This is off topic for LSA but I cannot possibly believe that.

I’ve read loads of pretty horrible and unusual homebuilt (in Europe, “experimental” is basically homebuilt) accident reports e.g. in-flight fires due to a fuel hose made of the wrong material. And this was from the UK, where some LAA inspector supposedly inspects and flight tests the plane every year. In most registrations nobody checks anything so you are relying totally on the builder (or whoever bought it from him) being technically savvy. Hence the additional restrictions on a non-builder owner. Plus a load of stories which never made any forum…

What happens when the plane gets 10-15 years old and the manufacturer goes bankrupt? What if Garmin also goes bankrupt?

There is an alternative POV on this: a business model where an aircraft mfg makes a plane and then doesn’t get a nice juicy parts and upgrades business, is likely to lead to the mfg going bankrupt Which is pretty well what has happened…

It will also lead to the maintenance business going bankrupt, or being reduced to a load of companies which make a living by scraping out the bottom of the barrel, employing low grade workforce which is paid 50% of the people who “fix” your VW. Which is pretty well what has happened, too…

Lycoming has been reduced to a company which is a small fraction of it’s former size, partly because GA has shrunk massively but also because there is a vast number of independent engine shops (and history has showed that most of them do a better job than Lyco).

Whether this is a good deal for the customer depends. For technically savvy people like e.g. @Silvaire, operating one of the 50-70 year old rag-and-tube designs, it doesn’t matter if the mfg goes bust because the aircraft contains no special parts except a widely used traditional engine. And sure enough all of those mfgs have gone bust a long time ago. On something like a TB20 it would be a huge problem unless it was operated under a very free regime.

This all leads to horrid airport politics, where some based maintenance company gets p1ssed off at people doing their own 50hr checks, so the airport bans it, and then most of the based pilots fly away for maintenance to somewhere where they can rent a hangar for the day, or a few days for the Annual.

So maybe the LSA system was an attempt to set up a long term viable supply chain?

I wonder if this thread should be under Non Certified

Administrator
Shoreham EGKA, United Kingdom

Peter wrote:

This is off topic for LSA but I cannot possibly believe that.

Well, I don’t believe in “believe”, I believe in facts I have posted this before also, but here is the report from NTSB who have done a large study on this particular topic. These were the key findings:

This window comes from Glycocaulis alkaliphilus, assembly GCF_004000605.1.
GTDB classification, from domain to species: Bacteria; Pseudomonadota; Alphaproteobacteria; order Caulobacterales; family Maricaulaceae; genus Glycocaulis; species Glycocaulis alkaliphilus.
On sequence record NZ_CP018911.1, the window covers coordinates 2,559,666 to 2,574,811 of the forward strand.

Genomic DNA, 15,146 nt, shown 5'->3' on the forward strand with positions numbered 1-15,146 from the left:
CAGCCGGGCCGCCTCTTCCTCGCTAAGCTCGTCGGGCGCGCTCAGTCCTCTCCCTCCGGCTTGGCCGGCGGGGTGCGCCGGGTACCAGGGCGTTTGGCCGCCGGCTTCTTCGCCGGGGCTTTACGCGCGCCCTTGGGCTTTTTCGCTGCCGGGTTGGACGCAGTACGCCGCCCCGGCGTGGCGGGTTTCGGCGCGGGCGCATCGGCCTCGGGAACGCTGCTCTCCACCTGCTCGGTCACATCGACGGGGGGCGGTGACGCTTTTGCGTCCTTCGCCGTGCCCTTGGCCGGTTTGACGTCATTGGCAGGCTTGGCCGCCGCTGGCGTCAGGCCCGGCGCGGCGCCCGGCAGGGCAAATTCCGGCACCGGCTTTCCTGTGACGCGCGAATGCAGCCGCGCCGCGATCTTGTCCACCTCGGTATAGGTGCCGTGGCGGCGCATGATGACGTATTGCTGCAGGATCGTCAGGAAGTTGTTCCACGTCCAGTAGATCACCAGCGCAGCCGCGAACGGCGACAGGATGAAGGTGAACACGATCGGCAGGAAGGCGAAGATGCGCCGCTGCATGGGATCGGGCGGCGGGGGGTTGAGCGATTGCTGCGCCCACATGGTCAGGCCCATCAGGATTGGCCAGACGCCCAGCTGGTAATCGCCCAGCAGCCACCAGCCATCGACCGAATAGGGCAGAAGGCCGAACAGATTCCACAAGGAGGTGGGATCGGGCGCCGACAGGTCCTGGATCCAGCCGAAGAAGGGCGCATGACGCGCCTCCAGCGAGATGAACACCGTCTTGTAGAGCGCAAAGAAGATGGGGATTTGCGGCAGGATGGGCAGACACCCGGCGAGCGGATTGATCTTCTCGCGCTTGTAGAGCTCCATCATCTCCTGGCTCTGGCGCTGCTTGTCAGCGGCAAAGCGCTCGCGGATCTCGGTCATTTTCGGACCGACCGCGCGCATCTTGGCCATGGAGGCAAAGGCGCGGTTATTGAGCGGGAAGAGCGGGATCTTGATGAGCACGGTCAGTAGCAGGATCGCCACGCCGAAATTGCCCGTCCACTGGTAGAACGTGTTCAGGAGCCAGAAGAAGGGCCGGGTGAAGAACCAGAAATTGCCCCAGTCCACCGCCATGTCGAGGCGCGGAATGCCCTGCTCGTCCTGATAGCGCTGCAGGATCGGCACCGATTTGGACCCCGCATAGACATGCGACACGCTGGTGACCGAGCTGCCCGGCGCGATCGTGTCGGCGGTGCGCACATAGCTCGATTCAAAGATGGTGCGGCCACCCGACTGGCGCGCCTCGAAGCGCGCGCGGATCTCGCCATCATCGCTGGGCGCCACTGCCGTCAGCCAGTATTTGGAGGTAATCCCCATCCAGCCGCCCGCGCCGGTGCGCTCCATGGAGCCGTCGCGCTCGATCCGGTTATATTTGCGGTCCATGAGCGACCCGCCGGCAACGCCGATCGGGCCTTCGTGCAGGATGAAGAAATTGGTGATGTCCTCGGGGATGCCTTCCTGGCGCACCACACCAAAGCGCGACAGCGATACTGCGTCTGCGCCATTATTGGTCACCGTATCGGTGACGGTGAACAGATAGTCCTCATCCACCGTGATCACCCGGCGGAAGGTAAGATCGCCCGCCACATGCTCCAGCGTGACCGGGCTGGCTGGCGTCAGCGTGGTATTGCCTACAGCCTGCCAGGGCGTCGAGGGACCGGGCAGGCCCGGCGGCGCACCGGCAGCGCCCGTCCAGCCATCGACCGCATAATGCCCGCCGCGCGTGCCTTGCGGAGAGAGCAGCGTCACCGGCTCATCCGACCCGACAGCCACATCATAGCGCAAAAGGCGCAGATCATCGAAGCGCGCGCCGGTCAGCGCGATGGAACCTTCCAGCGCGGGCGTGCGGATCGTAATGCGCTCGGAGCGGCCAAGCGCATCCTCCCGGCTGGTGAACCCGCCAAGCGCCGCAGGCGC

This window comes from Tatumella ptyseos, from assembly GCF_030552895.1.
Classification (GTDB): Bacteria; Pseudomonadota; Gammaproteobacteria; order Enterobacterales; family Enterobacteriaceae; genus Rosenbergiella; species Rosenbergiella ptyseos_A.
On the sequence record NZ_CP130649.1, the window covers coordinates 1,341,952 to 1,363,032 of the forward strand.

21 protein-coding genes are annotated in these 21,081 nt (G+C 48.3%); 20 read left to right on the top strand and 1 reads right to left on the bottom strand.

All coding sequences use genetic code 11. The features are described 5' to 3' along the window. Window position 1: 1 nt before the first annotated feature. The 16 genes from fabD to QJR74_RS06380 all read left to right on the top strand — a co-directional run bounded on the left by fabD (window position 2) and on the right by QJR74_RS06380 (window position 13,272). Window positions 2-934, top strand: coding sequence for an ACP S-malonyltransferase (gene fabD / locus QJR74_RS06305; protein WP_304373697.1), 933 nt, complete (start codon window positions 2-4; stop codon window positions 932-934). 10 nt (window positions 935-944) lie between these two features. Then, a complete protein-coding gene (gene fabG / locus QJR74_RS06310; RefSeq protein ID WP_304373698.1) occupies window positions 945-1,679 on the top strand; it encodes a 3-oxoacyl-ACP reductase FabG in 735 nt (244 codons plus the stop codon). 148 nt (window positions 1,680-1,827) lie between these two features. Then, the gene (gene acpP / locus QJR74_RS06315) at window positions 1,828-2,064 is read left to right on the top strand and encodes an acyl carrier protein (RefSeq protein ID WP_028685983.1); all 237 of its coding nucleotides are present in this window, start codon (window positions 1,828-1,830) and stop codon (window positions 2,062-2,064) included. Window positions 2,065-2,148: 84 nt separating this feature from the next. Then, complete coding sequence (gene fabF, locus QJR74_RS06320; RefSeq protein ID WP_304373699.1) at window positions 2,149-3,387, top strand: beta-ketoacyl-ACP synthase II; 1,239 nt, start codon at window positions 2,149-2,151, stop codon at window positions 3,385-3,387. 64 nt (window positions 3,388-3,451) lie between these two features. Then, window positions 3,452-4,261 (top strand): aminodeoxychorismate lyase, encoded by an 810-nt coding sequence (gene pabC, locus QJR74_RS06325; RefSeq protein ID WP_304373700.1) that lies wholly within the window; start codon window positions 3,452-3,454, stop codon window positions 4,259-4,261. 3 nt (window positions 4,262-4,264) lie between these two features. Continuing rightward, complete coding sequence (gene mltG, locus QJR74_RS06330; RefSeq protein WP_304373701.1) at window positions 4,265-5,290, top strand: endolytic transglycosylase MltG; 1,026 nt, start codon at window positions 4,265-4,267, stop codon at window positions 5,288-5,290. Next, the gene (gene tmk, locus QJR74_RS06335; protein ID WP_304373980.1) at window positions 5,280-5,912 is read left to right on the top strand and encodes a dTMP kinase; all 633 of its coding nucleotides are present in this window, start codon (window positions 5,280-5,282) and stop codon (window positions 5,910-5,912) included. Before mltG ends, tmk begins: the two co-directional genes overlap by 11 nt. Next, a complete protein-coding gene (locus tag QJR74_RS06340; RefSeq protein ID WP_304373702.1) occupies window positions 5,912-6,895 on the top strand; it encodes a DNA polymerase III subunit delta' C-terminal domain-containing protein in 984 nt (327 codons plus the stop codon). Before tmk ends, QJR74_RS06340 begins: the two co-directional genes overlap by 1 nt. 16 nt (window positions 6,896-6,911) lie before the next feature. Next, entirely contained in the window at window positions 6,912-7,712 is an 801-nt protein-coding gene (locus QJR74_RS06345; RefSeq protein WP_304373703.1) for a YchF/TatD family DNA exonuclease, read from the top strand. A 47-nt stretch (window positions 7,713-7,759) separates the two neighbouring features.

The pattern of study results identifies several safety-critical issues that, if addressed, could improve the E-AB aircraft accident record and better prepare pilots to operate E-AB aircraft. Study results indicate:

The largest proportion of E-AB aircraft accidents involved loss of control in flight and powerplant failures, and loss of control in flight has been the greatest contributor to fatal E-AB aircraft accidents.

More than one-half of the E-AB aircraft accidents investigated in 2011 were aircraft that had been purchased used, rather than built by the current owner.

A large proportion of accidents occurs early in the operating life of a new E-AB aircraft, or shortly after being purchased by a new owner.

During 2011, more E-AB aircraft accidents occurred during the first flight by a new owner of a used E-AB aircraft than during the first flight of a newly-built aircraft.

The most common accident occurrence for first flights of both newly-built and newly purchased aircraft was loss of control in flight.


As a group, the E-AB accident aircraft did not experience a large number of structural failures or problems related to the strength of a particular aircraft‘s structure. Rather, the occurrences of aircraft system and component malfunctions and failures were most often associated with non-structural systems and components and were typically unique to the accident aircraft.

Peter wrote:

I’ve read loads of pretty horrible and unusual homebuilt (in Europe, “experimental” is basically homebuilt) accident reports e.g. in-flight fires due to a fuel hose made of the wrong material. And this was from the UK, where some LAA inspector supposedly inspects and flight tests the plane every year. In most registrations nobody checks anything so you are relying totally on the builder (or whoever bought it from him) being technically savvy.